Unless you made a resolution not to read, listen to or watch the news in 2016, you’ve likely noticed that “the market” is off to a stumbling start. Indeed, one glance at the headlines, at least the ones that don’t involve the presidential election, quickly reveals that the market is having one of its worst starts to any new year. This is a dubious distinction, to be sure.
The factors involved appear similar to those credited for causing the extreme volatility we saw in the fall of 2015—slower growth in China, falling oil prices, geopolitical instability and the threat of bankruptcies in junk bonds. But the optimist’s case seems equally compelling—high-quality bonds (the only kind I recommend) are performing very well, falling oil prices are good for consumers, the Fed’s interest rate rise signals a strengthening U.S. economy and the most recent jobs report was positive.
An objective view of the market reminds us that on every trading day in history, there have been compelling cases to be made for both optimism and pessimism—for purchases or sales. (Remember that every single security transaction involves a buyer and a seller, each of whom believes he or she is getting the better end of the deal.)
Ultimately, there is only one sufficient answer to the question, “Why is the market so volatile?” The market exhibits volatility because that is its nature.
We expect to make more investing in bonds than in cash because bonds are more risky. We expect to make more investing in stocks than in bonds precisely because they force us to endure even more uncertainty, and this logic continues to extend through the various slices of the market we isolate for the purposes of diversification (like small and undervalued companies).
But most importantly, the willingness to endure volatility has tended to reward the disciplined investor, and often the greatest reward immediately follows the most significant times of market turmoil. The greatest folly, then, is in attempting to divine precisely when these times of volatility will begin and end. Whether motivated by fear or pride, it is the business of prognostication that hurts investors most.
Does this mean that inaction is the only course of action in these times? Certainly not. Losses can be harvested in taxable accounts and replaced with similar securities, an activity that may benefit you at tax time. And in all your accounts, you have the opportunity to follow Warren Buffett’s chief investment advice—to buy when other investors are fearful—through strategic rebalancing. Doing so positions you to make the very most of the next market move upward.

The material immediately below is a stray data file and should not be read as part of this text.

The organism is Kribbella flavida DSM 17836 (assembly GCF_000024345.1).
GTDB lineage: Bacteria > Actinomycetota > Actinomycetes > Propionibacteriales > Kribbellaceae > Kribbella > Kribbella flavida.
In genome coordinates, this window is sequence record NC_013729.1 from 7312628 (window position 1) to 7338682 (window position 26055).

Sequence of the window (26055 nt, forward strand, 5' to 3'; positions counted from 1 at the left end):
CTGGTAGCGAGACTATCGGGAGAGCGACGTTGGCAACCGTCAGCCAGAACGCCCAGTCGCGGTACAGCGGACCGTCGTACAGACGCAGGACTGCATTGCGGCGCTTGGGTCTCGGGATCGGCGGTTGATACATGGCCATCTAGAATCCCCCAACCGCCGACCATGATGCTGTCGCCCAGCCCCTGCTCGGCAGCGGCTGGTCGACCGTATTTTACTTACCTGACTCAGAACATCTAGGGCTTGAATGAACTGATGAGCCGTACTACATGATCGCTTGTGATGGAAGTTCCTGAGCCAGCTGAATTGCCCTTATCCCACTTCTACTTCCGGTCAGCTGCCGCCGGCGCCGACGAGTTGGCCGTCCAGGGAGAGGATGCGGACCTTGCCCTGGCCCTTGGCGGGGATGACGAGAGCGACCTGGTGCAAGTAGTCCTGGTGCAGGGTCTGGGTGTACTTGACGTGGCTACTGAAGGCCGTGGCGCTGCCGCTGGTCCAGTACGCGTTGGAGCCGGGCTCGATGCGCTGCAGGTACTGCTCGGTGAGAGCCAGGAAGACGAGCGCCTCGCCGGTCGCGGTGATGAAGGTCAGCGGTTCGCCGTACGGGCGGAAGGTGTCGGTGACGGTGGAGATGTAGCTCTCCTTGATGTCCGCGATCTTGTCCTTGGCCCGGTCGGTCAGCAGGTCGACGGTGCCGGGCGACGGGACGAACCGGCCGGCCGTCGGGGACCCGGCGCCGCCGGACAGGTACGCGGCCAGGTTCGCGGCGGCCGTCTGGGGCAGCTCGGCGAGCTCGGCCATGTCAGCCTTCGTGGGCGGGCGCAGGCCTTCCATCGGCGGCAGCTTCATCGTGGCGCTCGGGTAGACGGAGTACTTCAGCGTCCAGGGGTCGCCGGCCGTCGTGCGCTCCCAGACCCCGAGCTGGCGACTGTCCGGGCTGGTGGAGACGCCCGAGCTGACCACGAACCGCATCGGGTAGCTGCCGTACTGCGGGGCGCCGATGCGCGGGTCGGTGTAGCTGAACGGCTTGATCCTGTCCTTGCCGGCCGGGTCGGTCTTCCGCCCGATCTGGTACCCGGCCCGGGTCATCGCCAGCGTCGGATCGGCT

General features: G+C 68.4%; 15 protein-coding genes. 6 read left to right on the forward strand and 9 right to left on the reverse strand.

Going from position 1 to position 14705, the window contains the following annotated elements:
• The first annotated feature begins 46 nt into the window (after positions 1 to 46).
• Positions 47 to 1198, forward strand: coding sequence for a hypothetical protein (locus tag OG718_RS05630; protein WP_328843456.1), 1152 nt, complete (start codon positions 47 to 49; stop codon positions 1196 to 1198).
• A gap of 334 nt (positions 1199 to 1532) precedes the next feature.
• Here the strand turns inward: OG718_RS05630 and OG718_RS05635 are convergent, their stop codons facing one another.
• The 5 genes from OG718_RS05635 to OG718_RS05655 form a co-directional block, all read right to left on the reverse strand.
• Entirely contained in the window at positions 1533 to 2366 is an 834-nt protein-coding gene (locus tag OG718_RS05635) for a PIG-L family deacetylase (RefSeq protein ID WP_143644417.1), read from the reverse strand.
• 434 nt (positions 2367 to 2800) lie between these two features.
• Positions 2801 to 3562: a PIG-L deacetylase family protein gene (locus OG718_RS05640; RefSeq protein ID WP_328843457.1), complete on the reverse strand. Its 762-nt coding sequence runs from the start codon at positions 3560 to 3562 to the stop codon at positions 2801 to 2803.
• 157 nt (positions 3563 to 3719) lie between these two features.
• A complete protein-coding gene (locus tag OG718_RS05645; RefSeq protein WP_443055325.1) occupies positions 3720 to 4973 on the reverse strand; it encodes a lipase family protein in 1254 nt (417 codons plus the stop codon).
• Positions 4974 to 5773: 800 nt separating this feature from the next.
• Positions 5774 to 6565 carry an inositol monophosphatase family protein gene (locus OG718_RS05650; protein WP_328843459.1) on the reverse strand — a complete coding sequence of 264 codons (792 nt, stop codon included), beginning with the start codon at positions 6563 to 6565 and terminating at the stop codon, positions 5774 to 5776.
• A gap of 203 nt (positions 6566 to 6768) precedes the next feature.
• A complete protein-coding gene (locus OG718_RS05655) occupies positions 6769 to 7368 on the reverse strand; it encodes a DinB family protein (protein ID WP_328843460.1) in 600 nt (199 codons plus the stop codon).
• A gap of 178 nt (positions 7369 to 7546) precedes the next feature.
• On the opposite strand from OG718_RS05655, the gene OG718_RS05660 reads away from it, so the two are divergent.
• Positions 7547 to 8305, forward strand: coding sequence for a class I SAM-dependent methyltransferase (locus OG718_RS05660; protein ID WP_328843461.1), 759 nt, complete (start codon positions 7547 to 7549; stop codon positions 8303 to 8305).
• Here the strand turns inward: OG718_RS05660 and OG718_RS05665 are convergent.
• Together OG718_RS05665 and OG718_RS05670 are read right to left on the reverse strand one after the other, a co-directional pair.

I recently saw Jim Cramer, perhaps the face of market prognostication, confess, “I need a little perspective. We’re a little caught up here in the short term.” There is a reason that Mr. Cramer—and at times, you and I—get stuck in the short term. And it can be explained by behavioral science. We innately over-value losses and pain while under-weighting gains and joy, in money and life (explained in part by the “endowment effect”). And at the same time, we also over-weight what has happened most recently while under-valuing the more likely, long-term outcome (known as “recency bias”). Therefore, as you can imagine, recent losses are a powerful psychological duo that can even lead to clinical depression (a topic that my colleague, Larry Swedroe, recently wrote on).
The fundamental truth, and what I believe to be the antidote for this downward spiraling, is that we don’t invest in our portfolios for today, this month or even this year—but for decades in the future. Therefore, the unavoidable intermittent downside, like that which we’ve experienced in the first weeks of 2016, does not result in losses, per se, but merely declines.
This does not suggest, of course, that you must have a portfolio invested solely in large U.S. companies and then hold on with a white-knuckle grip while the market joyrides. Virtually every portfolio should include conservative fixed income and any equity exposure should be well diversified. And because human nature causes us to suffer market losses more deeply than we enjoy market gains, it’s prudent to err on the side of conservatism in portfolio construction. Furthermore, we should not be blinded by recency bias, either through over-optimism in good times or unfounded pessimism in bad times.
But once we have completed the process of portfolio construction, appropriately balanced in accordance with our ability and willingness to endure risk, it is imperative that we maintain discipline in volatile times. Indeed, the only way the market rewards us is if we’re willing to tolerate its eccentricities.